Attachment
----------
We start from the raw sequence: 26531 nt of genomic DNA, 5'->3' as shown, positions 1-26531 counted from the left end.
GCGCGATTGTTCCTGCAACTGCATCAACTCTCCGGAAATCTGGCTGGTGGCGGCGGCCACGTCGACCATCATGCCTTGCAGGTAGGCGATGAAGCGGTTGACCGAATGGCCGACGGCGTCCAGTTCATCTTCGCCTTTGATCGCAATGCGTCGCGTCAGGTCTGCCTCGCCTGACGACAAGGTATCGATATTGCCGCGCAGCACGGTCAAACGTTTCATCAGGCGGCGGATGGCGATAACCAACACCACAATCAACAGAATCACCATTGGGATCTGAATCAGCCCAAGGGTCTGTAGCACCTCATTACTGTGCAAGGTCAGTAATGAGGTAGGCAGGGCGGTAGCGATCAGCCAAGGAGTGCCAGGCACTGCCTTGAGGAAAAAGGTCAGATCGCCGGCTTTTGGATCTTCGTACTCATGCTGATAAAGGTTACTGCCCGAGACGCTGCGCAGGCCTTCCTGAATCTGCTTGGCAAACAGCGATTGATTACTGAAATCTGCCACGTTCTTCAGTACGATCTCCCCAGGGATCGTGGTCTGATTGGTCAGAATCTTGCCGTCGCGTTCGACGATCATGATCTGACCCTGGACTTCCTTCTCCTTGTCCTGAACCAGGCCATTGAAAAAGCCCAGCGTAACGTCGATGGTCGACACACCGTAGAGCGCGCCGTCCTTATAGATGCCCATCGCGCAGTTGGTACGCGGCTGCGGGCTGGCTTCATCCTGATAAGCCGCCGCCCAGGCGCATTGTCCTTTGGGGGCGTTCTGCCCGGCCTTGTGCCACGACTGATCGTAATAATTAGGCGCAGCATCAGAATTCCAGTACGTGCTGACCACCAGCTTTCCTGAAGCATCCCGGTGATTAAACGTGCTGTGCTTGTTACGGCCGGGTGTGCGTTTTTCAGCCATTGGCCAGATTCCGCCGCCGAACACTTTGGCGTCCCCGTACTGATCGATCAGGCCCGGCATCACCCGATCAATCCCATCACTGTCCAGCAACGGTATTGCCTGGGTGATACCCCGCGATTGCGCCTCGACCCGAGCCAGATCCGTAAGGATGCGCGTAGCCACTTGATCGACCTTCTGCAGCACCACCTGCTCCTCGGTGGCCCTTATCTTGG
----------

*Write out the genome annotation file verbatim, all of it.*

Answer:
We start from the raw sequence: 26531 nt of genomic DNA, 5'->3' as shown, positions 1-26531 counted from the left end.
GCGCGATTGTTCCTGCAACTGCATCAACTCTCCGGAAATCTGGCTGGTGGCGGCGGCCACGTCGACCATCATGCCTTGCAGGTAGGCGATGAAGCGGTTGACCGAATGGCCGACGGCGTCCAGTTCATCTTCGCCTTTGATCGCAATGCGTCGCGTCAGGTCTGCCTCGCCTGACGACAAGGTATCGATATTGCCGCGCAGCACGGTCAAACGTTTCATCAGGCGGCGGATGGCGATAACCAACACCACAATCAACAGAATCACCATTGGGATCTGAATCAGCCCAAGGGTCTGTAGCACCTCATTACTGTGCAAGGTCAGTAATGAGGTAGGCAGGGCGGTAGCGATCAGCCAAGGAGTGCCAGGCACTGCCTTGAGGAAAAAGGTCAGATCGCCGGCTTTTGGATCTTCGTACTCATGCTGATAAAGGTTACTGCCCGAGACGCTGCGCAGGCCTTCCTGAATCTGCTTGGCAAACAGCGATTGATTACTGAAATCTGCCACGTTCTTCAGTACGATCTCCCCAGGGATCGTGGTCTGATTGGTCAGAATCTTGCCGTCGCGTTCGACGATCATGATCTGACCCTGGACTTCCTTCTCCTTGTCCTGAACCAGGCCATTGAAAAAGCCCAGCGTAACGTCGATGGTCGACACACCGTAGAGCGCGCCGTCCTTATAGATGCCCATCGCGCAGTTGGTACGCGGCTGCGGGCTGGCTTCATCCTGATAAGCCGCCGCCCAGGCGCATTGTCCTTTGGGGGCGTTCTGCCCGGCCTTGTGCCACGACTGATCGTAATAATTAGGCGCAGCATCAGAATTCCAGTACGTGCTGACCACCAGCTTTCCTGAAGCATCCCGGTGATTAAACGTGCTGTGCTTGTTACGGCCGGGTGTGCGTTTTTCAGCCATTGGCCAGATTCCGCCGCCGAACACTTTGGCGTCCCCGTACTGATCGATCAGGCCCGGCATCACCCGATCAATCCCATCACTGTCCAGCAACGGTATTGCCTGGGTGATACCCCGCGATTGCGCCTCGACCCGAGCCAGATCCGTAAGGATGCGCGTAGCCACTTGATCGACCTTCTGCAGCACCACCTGCTCCTCGGTGGCCCTTATCTTGG